9 Findings Based on Systems Analysis...54 Recommendations...55 Part III: Potential Areas for Improvement Chapter Five: Integrating Methodologists into Teams of Experts...61 Becoming an Expert...61 The Power of Expertise...63 The Paradox of Expertise...64 The Burden on Intelligence Analysts...66 The Pros and Cons of Teams...68 Can Technology Help?...71 Analytic Methodologists...72 Conclusion...72 Chapter Six: The Question of Foreign Cultures: Combating Ethnocentrism in Intelligence Analysis...75 Case Study One: Tiananmen Square...76 Case Study Two: The Red Team...81 Conclusion and Recommendations...84 Chapter Seven: Instructional Technology: Effectiveness and Implications for the Intelligence Community...87 Background...88 Meta-analysis Demonstrates the Effectiveness of Instructional Technology...90 Current Research on Higher Cognitive Abilities...92 Discussion...94 Conclusion...96 Chapter Eight: Organizational Culture: Anticipatory Socialization and Intelligence Analysts...97 Organizational Socialization...98 Anticipatory Socialization...99 Consequences of Culture Mismatch Anticipatory Socialization in the Intelligence Community Conclusion and Recommendations Chapter Nine: Recommendations The First Step: Recognizing A Fundamental Problem Performance Improvement Infrastructure Infrastructure Requirements Research Programs The Importance of Access viii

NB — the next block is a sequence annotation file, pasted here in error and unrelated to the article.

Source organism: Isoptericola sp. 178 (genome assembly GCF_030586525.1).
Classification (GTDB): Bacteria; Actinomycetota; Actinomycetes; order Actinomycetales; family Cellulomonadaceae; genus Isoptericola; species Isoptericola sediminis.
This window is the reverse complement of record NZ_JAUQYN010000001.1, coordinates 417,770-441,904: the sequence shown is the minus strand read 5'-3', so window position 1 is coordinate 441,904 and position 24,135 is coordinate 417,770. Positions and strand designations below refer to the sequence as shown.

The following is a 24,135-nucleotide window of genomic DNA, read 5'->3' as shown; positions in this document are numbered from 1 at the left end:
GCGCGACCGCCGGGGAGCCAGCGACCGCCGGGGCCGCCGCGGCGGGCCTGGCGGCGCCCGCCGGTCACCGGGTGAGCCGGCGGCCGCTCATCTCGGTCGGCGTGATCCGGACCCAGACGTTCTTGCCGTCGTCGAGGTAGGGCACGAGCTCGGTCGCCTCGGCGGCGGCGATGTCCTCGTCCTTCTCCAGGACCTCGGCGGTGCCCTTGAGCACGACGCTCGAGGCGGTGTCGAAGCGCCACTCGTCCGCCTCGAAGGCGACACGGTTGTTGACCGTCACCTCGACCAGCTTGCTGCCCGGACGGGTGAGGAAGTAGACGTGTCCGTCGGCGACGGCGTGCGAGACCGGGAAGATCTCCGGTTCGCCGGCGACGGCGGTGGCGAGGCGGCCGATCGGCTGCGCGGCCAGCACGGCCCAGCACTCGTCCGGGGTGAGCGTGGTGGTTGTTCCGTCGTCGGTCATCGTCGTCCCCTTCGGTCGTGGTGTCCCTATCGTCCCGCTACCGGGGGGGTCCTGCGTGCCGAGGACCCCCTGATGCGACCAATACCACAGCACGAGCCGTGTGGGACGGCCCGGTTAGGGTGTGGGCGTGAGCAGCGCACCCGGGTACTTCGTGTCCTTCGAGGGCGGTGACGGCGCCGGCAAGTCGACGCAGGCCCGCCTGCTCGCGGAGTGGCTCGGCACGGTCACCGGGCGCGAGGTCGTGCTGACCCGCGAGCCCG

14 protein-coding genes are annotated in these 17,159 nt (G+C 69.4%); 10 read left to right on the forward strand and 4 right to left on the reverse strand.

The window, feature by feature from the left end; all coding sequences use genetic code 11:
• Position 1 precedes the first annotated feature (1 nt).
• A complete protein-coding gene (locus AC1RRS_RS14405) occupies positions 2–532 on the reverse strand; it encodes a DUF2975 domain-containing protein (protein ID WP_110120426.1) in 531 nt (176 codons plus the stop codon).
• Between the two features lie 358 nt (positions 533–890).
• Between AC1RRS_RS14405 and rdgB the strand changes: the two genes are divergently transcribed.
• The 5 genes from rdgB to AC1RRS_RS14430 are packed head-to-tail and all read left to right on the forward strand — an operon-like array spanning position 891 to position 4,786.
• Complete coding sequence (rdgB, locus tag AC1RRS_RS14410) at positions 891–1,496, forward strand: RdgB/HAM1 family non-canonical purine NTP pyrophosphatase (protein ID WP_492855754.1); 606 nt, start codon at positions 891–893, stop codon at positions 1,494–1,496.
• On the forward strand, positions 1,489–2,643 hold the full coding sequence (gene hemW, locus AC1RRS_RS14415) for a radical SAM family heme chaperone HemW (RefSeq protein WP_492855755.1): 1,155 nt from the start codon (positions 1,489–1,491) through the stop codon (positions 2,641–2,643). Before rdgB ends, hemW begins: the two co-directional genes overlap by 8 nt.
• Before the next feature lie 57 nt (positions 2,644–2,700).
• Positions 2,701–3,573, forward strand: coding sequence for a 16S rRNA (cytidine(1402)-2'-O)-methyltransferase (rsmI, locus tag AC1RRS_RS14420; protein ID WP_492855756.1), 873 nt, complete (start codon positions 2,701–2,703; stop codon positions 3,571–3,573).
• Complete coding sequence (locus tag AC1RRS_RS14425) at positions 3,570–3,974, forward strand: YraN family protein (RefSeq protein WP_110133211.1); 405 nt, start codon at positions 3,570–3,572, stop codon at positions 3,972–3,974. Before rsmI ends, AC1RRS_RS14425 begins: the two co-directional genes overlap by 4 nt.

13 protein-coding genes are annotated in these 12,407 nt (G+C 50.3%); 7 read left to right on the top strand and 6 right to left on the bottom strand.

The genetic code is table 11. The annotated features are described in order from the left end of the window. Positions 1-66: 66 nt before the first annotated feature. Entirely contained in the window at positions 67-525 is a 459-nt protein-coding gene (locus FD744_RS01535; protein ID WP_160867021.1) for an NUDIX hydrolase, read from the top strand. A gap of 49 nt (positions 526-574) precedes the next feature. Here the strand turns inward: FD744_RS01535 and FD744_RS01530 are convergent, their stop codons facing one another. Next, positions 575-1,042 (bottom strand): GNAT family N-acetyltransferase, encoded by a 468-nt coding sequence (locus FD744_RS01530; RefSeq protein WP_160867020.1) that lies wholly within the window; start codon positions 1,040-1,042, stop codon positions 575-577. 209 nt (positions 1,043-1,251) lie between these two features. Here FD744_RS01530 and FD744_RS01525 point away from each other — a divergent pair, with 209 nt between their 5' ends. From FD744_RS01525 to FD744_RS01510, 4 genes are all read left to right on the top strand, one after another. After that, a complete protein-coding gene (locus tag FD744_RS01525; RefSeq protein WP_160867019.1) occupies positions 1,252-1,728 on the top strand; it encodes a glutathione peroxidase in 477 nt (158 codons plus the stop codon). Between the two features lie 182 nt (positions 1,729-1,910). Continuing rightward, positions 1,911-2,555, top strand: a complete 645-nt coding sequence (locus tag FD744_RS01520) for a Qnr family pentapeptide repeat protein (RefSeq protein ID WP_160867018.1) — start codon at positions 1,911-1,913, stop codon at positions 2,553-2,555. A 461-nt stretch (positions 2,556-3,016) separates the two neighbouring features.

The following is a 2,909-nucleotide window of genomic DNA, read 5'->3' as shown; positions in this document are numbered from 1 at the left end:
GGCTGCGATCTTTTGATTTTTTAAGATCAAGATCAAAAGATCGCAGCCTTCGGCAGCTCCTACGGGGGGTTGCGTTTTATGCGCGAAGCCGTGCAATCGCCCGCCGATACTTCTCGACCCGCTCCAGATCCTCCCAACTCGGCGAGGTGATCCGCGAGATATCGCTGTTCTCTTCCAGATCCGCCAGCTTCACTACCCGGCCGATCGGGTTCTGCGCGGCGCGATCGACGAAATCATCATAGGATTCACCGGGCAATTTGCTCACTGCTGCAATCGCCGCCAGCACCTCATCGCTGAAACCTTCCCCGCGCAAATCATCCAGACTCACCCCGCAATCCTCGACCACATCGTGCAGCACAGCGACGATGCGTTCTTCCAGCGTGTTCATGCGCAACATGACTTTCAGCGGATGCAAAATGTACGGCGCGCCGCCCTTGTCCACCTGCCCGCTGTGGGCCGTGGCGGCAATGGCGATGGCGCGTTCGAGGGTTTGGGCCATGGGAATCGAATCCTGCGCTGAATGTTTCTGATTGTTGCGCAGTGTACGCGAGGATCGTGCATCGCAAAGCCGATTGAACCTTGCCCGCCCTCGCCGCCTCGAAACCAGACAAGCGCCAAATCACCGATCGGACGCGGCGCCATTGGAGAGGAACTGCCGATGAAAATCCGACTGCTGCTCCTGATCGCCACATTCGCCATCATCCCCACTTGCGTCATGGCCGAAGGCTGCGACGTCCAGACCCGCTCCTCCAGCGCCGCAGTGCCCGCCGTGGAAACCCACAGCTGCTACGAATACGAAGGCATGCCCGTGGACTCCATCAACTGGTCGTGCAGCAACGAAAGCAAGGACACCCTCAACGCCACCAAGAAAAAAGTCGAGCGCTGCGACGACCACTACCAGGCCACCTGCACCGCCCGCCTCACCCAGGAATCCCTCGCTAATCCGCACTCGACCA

10 Part IV: Notes on Methodology Chapter Ten: Survey Methodology Methodology Demographics Chapter Eleven: Q-Sort Methodology Chapter Twelve: The File-Drawer Problem and Calculation of Effect Size Appendix: Selected Literature Intelligence Tools and Techniques Cognitive Processes and Intelligence Tools and Techniques as Cognitive Processes Intelligence Analysis as Individual Cognitive Process Error Language and Cognition Bibliography Published Sources Web resources Afterword by Joseph Hayes The Author ix